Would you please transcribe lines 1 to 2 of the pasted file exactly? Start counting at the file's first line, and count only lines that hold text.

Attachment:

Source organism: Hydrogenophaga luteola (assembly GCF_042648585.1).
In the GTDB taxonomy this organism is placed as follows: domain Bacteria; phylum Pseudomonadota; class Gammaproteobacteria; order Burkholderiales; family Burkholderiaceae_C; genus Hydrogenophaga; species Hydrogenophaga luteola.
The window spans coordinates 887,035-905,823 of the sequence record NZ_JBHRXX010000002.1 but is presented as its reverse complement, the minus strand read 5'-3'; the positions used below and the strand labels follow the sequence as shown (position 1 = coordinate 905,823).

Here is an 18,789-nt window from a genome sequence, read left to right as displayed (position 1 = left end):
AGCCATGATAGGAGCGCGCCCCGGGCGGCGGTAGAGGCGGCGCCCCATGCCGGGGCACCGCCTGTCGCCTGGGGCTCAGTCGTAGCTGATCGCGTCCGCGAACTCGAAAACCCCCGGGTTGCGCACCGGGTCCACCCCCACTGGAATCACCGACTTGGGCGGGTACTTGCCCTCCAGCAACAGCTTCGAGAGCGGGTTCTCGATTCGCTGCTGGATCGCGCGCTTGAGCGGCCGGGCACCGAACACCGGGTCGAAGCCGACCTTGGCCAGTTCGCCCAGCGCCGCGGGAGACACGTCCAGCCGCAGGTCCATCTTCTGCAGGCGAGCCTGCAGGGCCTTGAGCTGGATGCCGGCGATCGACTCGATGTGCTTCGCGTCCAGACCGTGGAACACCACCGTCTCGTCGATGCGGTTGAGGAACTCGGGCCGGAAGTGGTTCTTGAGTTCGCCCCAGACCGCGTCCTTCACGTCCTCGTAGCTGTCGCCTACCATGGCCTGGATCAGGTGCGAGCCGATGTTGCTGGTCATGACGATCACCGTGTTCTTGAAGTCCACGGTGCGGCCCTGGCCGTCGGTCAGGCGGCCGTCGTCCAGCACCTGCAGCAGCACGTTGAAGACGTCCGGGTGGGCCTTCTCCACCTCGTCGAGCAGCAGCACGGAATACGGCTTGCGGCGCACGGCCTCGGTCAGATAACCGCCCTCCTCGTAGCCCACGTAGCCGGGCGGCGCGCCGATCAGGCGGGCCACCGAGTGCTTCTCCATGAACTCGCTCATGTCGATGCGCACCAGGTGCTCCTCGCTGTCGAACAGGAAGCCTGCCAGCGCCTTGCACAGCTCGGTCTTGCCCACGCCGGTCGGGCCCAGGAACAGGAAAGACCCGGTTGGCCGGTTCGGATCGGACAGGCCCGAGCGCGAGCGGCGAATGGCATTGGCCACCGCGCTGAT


Source organism: Hydrogenophaga luteola (assembly GCF_042648585.1).
In the GTDB taxonomy this organism is placed as follows: domain Bacteria; phylum Pseudomonadota; class Gammaproteobacteria; order Burkholderiales; family Burkholderiaceae_C; genus Hydrogenophaga; species Hydrogenophaga luteola.